I’ve read several of Elizabeth Hand’s novels, and have always felt that they were nearly perfect… except that something always happens (like a big, supernatural blowout climax) to screw it up. The one exception, for me, before reading this, was her story:”The Maiden Flight of McCauley’s Bellerophon” (which you can read on her website: http://www.elizabethhand.com/bellerophone.php). Excellent story. Maybe I just like Hand’s short fiction better, because this book was nearly 100% excellent.
Last Summer At Mars Hill
A teen girl has always spent her summers with her mother at a Maine spiritualist colony inhabited by eccentrics and aging hippies. However, there’s a real reason why ‘believers’ have congregated at Mars Hill. The story effectively and sensitively deals with the human struggle against mortality and our ambiguous feelings about death.
The Erl King
Meshes myths of Faerie with the 1960’s legends of selling your soul for rock & roll… the sins of the fathers are visited upon the next generation. Spooky,horrific, poetic.
The ‘avenging feminist’ aspect of this was a bit much for me. However, just on the level of it being a tale of Circe incarnated in the modern day, it was good. However, it didn’t need to all be spelled out in the end. We got it, already.
My least favorite piece in the book, but that’s just my personal preferences. I don’t tend to like the ‘one-sided conversation’ narrative device, and I’m not intrigued by the myth of Elvis, dead, undead, or otherwise.
In The Month Of Athyr
I loved this science-fiction story. However, well before the end, I said, “Hmm… this is very much like Connie Willis’ ‘All My Darling Daughters.'” At the end, Hand states that she was inspired to write this by that very story. You’ve got a dystopian scenario where a religious cult has convinced everyone to reject their natural gender and separate. Genetically engineered bird-women have been created for sexual gratification. Ethical wrong-nesses pile one on top of the other.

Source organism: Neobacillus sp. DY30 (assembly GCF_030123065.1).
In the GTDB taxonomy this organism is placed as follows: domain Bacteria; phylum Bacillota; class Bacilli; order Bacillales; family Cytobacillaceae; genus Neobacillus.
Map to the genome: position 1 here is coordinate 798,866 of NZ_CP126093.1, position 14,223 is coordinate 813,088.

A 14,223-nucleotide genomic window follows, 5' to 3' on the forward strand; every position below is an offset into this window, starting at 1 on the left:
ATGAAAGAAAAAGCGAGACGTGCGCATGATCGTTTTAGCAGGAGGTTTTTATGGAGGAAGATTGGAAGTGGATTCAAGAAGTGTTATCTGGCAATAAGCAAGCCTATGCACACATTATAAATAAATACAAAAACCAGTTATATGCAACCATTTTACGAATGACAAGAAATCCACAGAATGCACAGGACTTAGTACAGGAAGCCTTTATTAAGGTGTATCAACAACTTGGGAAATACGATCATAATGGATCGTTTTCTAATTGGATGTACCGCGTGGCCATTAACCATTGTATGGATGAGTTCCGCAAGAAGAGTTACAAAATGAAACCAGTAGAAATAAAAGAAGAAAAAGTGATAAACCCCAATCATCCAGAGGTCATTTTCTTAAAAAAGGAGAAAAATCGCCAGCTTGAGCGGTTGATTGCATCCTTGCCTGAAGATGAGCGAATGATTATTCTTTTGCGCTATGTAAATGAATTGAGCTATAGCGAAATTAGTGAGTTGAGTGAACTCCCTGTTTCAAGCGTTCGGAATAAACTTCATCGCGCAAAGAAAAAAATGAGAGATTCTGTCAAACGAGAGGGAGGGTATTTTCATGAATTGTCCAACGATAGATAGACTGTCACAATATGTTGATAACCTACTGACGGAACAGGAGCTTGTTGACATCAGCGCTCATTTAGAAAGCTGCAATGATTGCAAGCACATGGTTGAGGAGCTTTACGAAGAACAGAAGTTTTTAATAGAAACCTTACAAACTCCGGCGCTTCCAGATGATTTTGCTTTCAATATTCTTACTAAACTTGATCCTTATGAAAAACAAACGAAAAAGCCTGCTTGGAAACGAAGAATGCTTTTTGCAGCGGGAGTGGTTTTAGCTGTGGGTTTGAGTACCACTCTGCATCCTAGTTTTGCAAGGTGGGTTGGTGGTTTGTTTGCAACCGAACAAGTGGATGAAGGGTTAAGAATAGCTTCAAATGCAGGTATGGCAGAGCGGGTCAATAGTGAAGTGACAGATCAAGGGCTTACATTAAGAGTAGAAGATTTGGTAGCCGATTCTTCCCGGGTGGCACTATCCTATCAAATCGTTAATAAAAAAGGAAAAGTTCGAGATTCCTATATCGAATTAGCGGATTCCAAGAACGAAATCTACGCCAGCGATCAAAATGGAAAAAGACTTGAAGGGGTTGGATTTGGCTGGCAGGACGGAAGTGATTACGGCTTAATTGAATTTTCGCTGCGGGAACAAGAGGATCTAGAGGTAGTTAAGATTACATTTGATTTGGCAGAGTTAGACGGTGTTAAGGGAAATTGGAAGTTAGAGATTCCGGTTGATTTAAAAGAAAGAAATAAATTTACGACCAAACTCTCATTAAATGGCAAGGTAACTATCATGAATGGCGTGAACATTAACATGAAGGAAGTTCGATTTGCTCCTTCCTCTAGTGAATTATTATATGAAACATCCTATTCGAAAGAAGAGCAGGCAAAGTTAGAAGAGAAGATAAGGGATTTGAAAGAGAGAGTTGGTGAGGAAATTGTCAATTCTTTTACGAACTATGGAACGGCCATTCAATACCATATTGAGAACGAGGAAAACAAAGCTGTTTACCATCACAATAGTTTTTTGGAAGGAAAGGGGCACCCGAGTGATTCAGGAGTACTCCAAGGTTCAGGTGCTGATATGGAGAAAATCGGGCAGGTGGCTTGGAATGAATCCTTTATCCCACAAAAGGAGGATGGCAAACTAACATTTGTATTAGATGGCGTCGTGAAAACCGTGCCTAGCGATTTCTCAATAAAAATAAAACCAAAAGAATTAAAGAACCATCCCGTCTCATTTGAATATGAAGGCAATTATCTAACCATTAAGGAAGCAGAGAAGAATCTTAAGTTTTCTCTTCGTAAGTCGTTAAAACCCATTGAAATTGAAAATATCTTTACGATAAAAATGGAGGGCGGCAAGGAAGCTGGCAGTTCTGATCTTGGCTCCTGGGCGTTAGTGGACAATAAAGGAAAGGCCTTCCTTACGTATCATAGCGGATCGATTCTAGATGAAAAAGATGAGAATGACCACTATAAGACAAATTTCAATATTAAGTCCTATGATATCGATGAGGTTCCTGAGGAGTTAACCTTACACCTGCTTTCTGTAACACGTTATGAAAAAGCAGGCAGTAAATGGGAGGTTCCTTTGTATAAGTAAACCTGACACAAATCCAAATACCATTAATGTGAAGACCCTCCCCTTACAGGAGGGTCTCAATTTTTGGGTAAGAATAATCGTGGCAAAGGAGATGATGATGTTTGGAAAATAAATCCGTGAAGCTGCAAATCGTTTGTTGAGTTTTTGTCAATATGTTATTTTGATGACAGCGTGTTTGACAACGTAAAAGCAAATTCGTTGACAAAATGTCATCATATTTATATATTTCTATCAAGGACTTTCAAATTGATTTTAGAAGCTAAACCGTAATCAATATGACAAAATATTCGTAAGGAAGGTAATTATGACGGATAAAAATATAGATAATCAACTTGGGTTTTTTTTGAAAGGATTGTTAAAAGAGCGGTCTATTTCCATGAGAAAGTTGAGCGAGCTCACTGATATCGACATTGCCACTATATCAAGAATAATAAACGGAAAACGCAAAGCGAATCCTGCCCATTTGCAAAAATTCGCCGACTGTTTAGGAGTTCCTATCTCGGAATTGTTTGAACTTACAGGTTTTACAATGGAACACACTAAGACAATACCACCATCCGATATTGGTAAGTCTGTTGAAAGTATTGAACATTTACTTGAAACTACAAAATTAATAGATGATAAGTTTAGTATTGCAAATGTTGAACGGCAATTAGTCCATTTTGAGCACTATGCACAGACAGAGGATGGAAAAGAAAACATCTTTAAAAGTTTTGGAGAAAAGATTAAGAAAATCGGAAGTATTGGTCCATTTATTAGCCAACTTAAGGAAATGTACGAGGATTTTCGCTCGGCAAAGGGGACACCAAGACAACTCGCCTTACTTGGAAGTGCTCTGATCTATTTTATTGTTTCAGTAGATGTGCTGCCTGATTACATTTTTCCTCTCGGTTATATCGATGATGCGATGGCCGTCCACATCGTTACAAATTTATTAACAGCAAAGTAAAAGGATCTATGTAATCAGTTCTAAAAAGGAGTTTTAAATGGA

A nicely understated tale of Satan and apocalypse in an office block…
Not so long ago, I read an anthology entitled ‘Wild Women.’ (http://www.goodreads.com/book/show/1112980.Wild_Women) It was a nice concept, but many of the stories didn’t really fit into the concept. This story, on the other hand, would have fit in perfectly. Horrific, ambiguous, but somehow liberating…
Snow On Sugar Mountain
Ancient Native American shapeshifting magic and a dying, underappreciated astronaut. Two things you might not expect to find together. It works remarkably well, in this wistful, touching, bittersweet story.
On the Town Route
A girl drives out with her maybe-boyfriend on his ice-cream truck route. She sees him give out free ice cream to the backwoods folk, and is struck by their abject poverty. But he says she just doesn’t understand. The myth of Demeter and Persephone weaves in… Not my favorite of the collection, but it’s quite good.
The Boy in the Tree
Truly creepy tale where autistic children are somehow modified and used for empathic therapy… except that this therapy seems to have a better-than-average result of driving the subject to suicide. Deeply weird, very disturbing, about the abuses of power… and the myths that run through our subconscious.
Prince of Flowers
Straight-up horror story about a woman doing inventory at a natural history museum, who happens to be a bit of a kleptomaniac. But she steals some artifacts she really shouldn’t have…